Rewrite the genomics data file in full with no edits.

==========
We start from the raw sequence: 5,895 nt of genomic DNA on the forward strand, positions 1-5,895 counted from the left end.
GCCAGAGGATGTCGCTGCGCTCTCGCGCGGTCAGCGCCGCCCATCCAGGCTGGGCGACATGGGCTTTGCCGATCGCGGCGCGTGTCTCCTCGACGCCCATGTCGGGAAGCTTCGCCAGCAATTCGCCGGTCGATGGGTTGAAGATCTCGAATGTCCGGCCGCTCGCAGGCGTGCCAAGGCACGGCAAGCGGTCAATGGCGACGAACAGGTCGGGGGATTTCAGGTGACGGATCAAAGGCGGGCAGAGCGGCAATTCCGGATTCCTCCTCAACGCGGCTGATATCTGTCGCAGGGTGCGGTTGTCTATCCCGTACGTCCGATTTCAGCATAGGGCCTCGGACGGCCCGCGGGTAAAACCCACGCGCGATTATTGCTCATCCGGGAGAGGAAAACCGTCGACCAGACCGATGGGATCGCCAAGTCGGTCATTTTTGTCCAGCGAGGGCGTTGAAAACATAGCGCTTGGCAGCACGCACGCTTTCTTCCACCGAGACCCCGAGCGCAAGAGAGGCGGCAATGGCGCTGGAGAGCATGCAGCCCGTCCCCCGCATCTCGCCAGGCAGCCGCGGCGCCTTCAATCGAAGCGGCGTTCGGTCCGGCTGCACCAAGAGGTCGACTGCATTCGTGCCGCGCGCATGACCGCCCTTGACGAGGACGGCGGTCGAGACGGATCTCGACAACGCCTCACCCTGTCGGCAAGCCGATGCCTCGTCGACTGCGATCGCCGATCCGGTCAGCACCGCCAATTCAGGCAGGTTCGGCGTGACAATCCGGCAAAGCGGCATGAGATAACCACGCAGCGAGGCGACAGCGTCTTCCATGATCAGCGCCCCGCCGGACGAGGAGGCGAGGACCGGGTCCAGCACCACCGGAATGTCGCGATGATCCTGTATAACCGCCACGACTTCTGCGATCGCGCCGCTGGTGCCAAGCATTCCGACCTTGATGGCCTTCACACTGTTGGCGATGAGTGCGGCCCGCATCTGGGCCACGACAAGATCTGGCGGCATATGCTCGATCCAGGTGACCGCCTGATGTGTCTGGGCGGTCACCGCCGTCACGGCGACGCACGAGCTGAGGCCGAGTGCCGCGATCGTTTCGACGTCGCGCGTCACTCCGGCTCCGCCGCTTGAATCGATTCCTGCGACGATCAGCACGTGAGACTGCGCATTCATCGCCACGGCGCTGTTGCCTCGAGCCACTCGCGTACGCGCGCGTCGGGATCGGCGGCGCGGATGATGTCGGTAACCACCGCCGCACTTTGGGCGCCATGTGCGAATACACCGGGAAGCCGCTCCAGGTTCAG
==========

We start from the raw sequence: 5,895 nt of genomic DNA on the forward strand, positions 1-5,895 counted from the left end.
GCCAGAGGATGTCGCTGCGCTCTCGCGCGGTCAGCGCCGCCCATCCAGGCTGGGCGACATGGGCTTTGCCGATCGCGGCGCGTGTCTCCTCGACGCCCATGTCGGGAAGCTTCGCCAGCAATTCGCCGGTCGATGGGTTGAAGATCTCGAATGTCCGGCCGCTCGCAGGCGTGCCAAGGCACGGCAAGCGGTCAATGGCGACGAACAGGTCGGGGGATTTCAGGTGACGGATCAAAGGCGGGCAGAGCGGCAATTCCGGATTCCTCCTCAACGCGGCTGATATCTGTCGCAGGGTGCGGTTGTCTATCCCGTACGTCCGATTTCAGCATAGGGCCTCGGACGGCCCGCGGGTAAAACCCACGCGCGATTATTGCTCATCCGGGAGAGGAAAACCGTCGACCAGACCGATGGGATCGCCAAGTCGGTCATTTTTGTCCAGCGAGGGCGTTGAAAACATAGCGCTTGGCAGCACGCACGCTTTCTTCCACCGAGACCCCGAGCGCAAGAGAGGCGGCAATGGCGCTGGAGAGCATGCAGCCCGTCCCCCGCATCTCGCCAGGCAGCCGCGGCGCCTTCAATCGAAGCGGCGTTCGGTCCGGCTGCACCAAGAGGTCGACTGCATTCGTGCCGCGCGCATGACCGCCCTTGACGAGGACGGCGGTCGAGACGGATCTCGACAACGCCTCACCCTGTCGGCAAGCCGATGCCTCGTCGACTGCGATCGCCGATCCGGTCAGCACCGCCAATTCAGGCAGGTTCGGCGTGACAATCCGGCAAAGCGGCATGAGATAACCACGCAGCGAGGCGACAGCGTCTTCCATGATCAGCGCCCCGCCGGACGAGGAGGCGAGGACCGGGTCCAGCACCACCGGAATGTCGCGATGATCCTGTATAACCGCCACGACTTCTGCGATCGCGCCGCTGGTGCCAAGCATTCCGACCTTGATGGCCTTCACACTGTTGGCGATGAGTGCGGCCCGCATCTGGGCCACGACAAGATCTGGCGGCATATGCTCGATCCAGGTGACCGCCTGATGTGTCTGGGCGGTCACCGCCGTCACGGCGACGCACGAGCTGAGGCCGAGTGCCGCGATCGTTTCGACGTCGCGCGTCACTCCGGCTCCGCCGCTTGAATCGATTCCTGCGACGATCAGCACGTGAGACTGCGCATTCATCGCCACGGCGCTGTTGCCTCGAGCCACTCGCGTACGCGCGCGTCGGGATCGGCGGCGCGGATGATGTCGGTAACCACCGCCGCACTTTGGGCGCCATGTGCGAATACACCGGGAAGCCGCTCCAGGTTCAG